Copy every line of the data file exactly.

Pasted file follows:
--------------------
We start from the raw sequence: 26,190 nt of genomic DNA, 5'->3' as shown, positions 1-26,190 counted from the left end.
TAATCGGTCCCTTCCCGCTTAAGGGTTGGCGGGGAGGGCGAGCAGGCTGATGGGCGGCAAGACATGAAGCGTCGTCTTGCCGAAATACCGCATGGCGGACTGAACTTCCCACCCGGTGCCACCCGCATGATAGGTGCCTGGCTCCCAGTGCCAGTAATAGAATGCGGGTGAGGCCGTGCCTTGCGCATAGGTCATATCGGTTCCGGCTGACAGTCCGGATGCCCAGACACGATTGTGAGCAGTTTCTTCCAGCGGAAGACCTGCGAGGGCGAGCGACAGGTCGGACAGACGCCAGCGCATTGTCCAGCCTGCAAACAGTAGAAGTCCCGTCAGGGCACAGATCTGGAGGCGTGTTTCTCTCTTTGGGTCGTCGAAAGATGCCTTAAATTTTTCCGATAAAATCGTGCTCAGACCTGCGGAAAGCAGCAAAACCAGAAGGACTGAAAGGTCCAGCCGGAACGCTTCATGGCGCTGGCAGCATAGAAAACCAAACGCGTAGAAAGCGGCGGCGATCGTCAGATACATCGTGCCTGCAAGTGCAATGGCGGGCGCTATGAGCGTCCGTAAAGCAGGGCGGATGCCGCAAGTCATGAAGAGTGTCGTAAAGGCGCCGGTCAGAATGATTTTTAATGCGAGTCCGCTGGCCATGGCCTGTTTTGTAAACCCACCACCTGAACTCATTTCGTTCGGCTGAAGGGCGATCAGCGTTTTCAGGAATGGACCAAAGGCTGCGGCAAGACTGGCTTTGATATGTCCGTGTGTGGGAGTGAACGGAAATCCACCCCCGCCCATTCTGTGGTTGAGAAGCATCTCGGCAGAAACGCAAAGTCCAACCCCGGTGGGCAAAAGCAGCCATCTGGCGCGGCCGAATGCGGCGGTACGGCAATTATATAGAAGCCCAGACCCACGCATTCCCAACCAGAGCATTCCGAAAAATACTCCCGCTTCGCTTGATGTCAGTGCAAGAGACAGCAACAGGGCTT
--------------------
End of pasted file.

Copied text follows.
We start from the raw sequence: 26,190 nt of genomic DNA, 5'->3' as shown, positions 1-26,190 counted from the left end.
TAATCGGTCCCTTCCCGCTTAAGGGTTGGCGGGGAGGGCGAGCAGGCTGATGGGCGGCAAGACATGAAGCGTCGTCTTGCCGAAATACCGCATGGCGGACTGAACTTCCCACCCGGTGCCACCCGCATGATAGGTGCCTGGCTCCCAGTGCCAGTAATAGAATGCGGGTGAGGCCGTGCCTTGCGCATAGGTCATATCGGTTCCGGCTGACAGTCCGGATGCCCAGACACGATTGTGAGCAGTTTCTTCCAGCGGAAGACCTGCGAGGGCGAGCGACAGGTCGGACAGACGCCAGCGCATTGTCCAGCCTGCAAACAGTAGAAGTCCCGTCAGGGCACAGATCTGGAGGCGTGTTTCTCTCTTTGGGTCGTCGAAAGATGCCTTAAATTTTTCCGATAAAATCGTGCTCAGACCTGCGGAAAGCAGCAAAACCAGAAGGACTGAAAGGTCCAGCCGGAACGCTTCATGGCGCTGGCAGCATAGAAAACCAAACGCGTAGAAAGCGGCGGCGATCGTCAGATACATCGTGCCTGCAAGTGCAATGGCGGGCGCTATGAGCGTCCGTAAAGCAGGGCGGATGCCGCAAGTCATGAAGAGTGTCGTAAAGGCGCCGGTCAGAATGATTTTTAATGCGAGTCCGCTGGCCATGGCCTGTTTTGTAAACCCACCACCTGAACTCATTTCGTTCGGCTGAAGGGCGATCAGCGTTTTCAGGAATGGACCAAAGGCTGCGGCAAGACTGGCTTTGATATGTCCGTGTGTGGGAGTGAACGGAAATCCACCCCCGCCCATTCTGTGGTTGAGAAGCATCTCGGCAGAAACGCAAAGTCCAACCCCGGTGGGCAAAAGCAGCCATCTGGCGCGGCCGAATGCGGCGGTACGGCAATTATATAGAAGCCCAGACCCACGCATTCCCAACCAGAGCATTCCGAAAAATACTCCCGCTTCGCTTGATGTCAGTGCAAGAGACAGCAACAGGGCTT